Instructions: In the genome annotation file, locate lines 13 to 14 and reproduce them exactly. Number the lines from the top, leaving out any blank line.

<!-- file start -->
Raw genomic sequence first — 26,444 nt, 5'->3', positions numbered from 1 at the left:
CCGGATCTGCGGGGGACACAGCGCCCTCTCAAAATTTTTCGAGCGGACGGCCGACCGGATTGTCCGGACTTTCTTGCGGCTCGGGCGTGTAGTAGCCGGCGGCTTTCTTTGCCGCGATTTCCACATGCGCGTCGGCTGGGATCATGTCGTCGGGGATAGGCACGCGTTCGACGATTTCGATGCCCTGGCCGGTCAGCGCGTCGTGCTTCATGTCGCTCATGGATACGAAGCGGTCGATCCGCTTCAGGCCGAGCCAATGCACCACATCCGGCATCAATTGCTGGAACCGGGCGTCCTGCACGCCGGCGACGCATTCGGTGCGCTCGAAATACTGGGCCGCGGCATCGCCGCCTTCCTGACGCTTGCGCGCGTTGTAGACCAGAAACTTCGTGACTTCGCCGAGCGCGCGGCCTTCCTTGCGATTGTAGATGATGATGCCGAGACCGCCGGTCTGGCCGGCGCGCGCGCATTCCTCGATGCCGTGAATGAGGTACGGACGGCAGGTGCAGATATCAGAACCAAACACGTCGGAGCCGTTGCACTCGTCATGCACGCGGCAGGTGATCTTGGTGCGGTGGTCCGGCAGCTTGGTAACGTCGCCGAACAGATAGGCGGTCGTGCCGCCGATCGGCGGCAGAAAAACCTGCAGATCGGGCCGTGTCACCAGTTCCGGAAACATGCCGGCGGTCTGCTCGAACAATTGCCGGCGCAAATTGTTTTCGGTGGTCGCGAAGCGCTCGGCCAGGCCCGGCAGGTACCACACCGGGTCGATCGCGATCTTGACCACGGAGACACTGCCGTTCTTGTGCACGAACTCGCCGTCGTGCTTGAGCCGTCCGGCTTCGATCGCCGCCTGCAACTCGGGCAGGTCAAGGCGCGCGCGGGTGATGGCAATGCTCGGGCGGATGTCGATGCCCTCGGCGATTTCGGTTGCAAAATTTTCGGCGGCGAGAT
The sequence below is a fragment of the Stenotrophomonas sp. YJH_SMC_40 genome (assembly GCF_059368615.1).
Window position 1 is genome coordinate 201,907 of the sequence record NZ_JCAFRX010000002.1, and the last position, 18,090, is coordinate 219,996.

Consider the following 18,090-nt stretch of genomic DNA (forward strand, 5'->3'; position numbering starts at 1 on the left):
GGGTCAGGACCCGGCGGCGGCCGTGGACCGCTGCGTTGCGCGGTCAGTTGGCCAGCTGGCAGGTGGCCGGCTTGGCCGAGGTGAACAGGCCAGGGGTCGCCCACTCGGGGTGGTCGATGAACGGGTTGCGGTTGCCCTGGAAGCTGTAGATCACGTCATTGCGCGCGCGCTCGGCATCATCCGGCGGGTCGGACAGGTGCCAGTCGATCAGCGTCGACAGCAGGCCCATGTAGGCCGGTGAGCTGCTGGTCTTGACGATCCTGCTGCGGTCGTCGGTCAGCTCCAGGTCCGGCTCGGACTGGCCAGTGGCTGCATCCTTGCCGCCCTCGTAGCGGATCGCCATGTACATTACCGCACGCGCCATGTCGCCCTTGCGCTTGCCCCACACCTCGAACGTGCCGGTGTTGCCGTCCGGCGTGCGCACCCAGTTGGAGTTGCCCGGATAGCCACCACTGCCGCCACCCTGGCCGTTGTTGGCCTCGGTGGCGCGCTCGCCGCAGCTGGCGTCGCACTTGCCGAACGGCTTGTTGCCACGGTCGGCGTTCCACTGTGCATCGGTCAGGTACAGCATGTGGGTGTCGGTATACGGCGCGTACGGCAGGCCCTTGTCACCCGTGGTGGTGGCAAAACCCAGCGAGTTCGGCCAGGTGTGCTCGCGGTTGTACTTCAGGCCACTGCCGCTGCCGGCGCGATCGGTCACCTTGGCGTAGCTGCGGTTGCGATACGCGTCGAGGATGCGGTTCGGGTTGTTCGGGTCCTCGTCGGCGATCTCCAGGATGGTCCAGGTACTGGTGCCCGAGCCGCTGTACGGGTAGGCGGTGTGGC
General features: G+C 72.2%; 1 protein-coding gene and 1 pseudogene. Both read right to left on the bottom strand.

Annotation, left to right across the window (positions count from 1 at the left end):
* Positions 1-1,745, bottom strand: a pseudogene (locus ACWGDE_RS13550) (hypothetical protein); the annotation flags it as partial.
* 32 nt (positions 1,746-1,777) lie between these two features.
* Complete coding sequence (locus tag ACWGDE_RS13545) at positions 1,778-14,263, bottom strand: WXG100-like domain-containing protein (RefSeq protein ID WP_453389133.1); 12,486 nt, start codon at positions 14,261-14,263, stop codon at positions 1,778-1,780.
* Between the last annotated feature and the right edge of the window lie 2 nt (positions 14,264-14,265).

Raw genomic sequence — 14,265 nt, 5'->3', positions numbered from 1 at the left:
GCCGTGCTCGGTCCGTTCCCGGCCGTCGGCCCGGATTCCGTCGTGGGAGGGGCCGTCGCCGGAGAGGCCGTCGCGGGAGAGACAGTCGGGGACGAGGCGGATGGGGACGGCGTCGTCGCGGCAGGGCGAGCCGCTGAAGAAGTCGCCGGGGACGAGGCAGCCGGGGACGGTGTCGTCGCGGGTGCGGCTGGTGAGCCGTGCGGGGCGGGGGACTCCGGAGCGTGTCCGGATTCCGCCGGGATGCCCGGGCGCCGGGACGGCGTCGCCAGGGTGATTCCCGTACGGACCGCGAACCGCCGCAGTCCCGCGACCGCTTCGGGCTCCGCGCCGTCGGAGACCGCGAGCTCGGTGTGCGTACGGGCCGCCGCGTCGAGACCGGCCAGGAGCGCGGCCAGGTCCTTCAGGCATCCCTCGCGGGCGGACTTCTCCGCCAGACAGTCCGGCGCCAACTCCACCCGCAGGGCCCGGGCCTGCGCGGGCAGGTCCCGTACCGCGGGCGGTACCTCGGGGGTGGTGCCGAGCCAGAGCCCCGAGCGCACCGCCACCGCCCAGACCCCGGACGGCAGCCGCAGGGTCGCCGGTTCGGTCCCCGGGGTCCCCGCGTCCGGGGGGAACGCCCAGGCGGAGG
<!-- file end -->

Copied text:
Raw genomic sequence — 14,265 nt, 5'->3', positions numbered from 1 at the left:
GCCGTGCTCGGTCCGTTCCCGGCCGTCGGCCCGGATTCCGTCGTGGGAGGGGCCGTCGCCGGAGAGGCCGTCGCGGGAGAGACAGTCGGGGACGAGGCGGATGGGGACGGCGTCGTCGCGGCAGGGCGAGCCGCTGAAGAAGTCGCCGGGGACGAGGCAGCCGGGGACGGTGTCGTCGCGGGTGCGGCTGGTGAGCCGTGCGGGGCGGGGGACTCCGGAGCGTGTCCGGATTCCGCCGGGATGCCCGGGCGCCGGGACGGCGTCGCCAGGGTGATTCCCGTACGGACCGCGAACCGCCGCAGTCCCGCGACCGCTTCGGGCTCCGCGCCGTCGGAGACCGCGAGCTCGGTGTGCGTACGGGCCGCCGCGTCGAGACCGGCCAGGAGCGCGGCCAGGTCCTTCAGGCATCCCTCGCGGGCGGACTTCTCCGCCAGACAGTCCGGCGCCAACTCCACCCGCAGGGCCCGGGCCTGCGCGGGCAGGTCCCGTACCGCGGGCGGTACCTCGGGGGTGGTGCCGAGCCAGAGCCCCGAGCGCACCGCCACCGCCCAGACCCCGGACGGCAGCCGCAGGGTCGCCGGTTCGGTCCCCGGGGTCCCCGCGTCCGGGGGGAACGCCCAGGCGGAGG